At the turn of the twentieth century, Argentina witnessed a period of unprecedented migration. By the start of World War I, around 33% of the Argentine population was foreign born (Metz). This influx of immigration filled open jobs and led to the rapid growth of Argentina’s industry during this time. With this developed a large Jewish population in Argentina, the largest in South America.
Although relatively peaceful relations existed before World War I, tensions in Argentina began to increase after the war. With the rise of Peronism came increased nationalist fervor. This increased nationalism, combined with the Balfour Declaration in 1917 that received widespread support from the Argentine Jewish community, led to a “belief in the incompatibility between Zionism and Argentine nationalism” (Metz). Under Juan Perón, Argentine Jews faced little direct anti-Semitism, despite his overall policies that often did not fully support the jewish population.
For one, Perón publicly expressed sympathy for Jewish holocaust victims at the same time he halted jewish migration (Metz). Further, Perón had ties to fascism, with an interest in the ideas of Mussolini and Hitler, especially from his position within the military. Argentina, like many other South American Countries, offered refuge to Nazis after the war. Argentina accepted about 5,000, the most of any of the other countries (Klein). Perón also established a puppet organization, the Organizacion Israelita Argentina (OIA) through which he “sought direct control and leverage over the Jewish community” through immigration policies and other actions (Metz). In response to pressure from his more anti-Semitic supporters, Perón thought that the best solution was to try to assimilate Jews as much as possible into Argentinian society, though this did little to diminish their independent identity (Metz).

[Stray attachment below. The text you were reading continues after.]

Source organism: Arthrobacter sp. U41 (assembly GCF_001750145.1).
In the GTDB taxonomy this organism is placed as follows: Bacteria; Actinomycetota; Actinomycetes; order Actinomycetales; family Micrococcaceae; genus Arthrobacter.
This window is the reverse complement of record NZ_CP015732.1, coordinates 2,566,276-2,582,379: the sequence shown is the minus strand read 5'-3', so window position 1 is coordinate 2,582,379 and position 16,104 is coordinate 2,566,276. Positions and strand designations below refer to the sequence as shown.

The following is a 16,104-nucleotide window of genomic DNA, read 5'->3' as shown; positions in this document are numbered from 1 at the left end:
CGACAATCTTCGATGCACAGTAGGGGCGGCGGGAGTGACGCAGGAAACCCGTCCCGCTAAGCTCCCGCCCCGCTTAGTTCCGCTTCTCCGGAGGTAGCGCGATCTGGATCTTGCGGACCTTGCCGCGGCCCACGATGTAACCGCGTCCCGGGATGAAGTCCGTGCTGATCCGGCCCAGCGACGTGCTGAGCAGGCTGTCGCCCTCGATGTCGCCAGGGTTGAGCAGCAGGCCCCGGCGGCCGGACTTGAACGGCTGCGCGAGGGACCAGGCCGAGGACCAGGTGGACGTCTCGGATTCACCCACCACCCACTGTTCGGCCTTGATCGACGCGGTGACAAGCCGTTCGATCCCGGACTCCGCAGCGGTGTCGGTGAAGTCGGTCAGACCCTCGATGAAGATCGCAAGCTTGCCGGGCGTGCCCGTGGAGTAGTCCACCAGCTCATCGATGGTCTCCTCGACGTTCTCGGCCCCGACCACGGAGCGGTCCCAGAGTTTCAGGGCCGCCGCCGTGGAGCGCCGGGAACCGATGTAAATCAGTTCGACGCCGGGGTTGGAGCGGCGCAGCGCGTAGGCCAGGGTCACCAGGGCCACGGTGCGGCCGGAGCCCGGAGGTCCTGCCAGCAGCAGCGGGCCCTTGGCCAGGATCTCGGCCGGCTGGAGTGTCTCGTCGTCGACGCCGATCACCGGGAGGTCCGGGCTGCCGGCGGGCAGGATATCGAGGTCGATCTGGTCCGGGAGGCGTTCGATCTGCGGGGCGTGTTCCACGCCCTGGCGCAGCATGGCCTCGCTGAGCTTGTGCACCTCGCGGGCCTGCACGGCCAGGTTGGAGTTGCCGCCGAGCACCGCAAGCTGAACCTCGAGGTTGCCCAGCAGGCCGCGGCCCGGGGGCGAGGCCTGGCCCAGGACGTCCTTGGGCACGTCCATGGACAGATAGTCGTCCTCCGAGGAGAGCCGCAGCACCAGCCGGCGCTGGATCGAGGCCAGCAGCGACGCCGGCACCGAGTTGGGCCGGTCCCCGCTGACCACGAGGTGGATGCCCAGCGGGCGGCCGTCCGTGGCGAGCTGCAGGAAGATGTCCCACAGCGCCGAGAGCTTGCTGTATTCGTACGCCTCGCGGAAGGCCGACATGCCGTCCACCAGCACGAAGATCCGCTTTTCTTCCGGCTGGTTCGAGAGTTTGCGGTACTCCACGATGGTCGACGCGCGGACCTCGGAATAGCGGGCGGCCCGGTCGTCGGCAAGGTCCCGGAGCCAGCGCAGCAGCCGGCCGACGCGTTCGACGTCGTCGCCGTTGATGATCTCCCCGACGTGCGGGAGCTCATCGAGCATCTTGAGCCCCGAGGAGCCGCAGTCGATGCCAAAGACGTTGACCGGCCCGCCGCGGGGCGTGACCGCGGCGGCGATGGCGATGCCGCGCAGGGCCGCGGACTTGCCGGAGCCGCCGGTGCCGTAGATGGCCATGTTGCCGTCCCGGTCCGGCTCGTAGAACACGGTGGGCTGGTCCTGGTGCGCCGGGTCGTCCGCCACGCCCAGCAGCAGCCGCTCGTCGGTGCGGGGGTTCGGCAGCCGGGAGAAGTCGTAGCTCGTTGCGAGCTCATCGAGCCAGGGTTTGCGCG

What developed in Argentina under Perón was a tenuous relationship. His charisma and almost authoritarian rule allowed him to keep at bay anti-Semitism during his rule, however, he also used his power to influence the community and exert his control over it. It appears that much of Perón’s actions towards the Jewish community came not from anti-Semitism or from genuine support of the community but from a political pragmatism. Acts of anti-Semitism or violence would reflect poorly upon him, yet he was willing to accept Nazis if they were able to pay enough. Thus Perón’s rule was a time of many contradictions towards the Jewish community of Argentina, a community that has, since his time in power decreased in population with migration to Israel.
Klein, Christopher. “How South America Became a Nazi Haven.” History. 31 Aug. 2018, https://www.history.com/news/how-south-america-became-a-nazi-haven
Liebman, Seymour B. “Argentine Jews and Their Institutions.” Jewish Social Studies, vol. 43, no. 3/4, Summer/Fall81 1981, pp. 311–328. EBSCOhost, search.ebscohost.com/login.aspx?direct=true&db=a9h&AN=7118032&site=ehost-live&scope=site.
Metz, Allan. “Reluctant Partners: Juan Peron and the Jew of Argentina, 1946-1955.” Judaism, vol. 41, no. 4, Fall 1992, p. 378. EBSCOhost, search.ebscohost.com/login.aspx?direct=true&db=a9h&AN=9311193313&site=ehost-live&scope=site.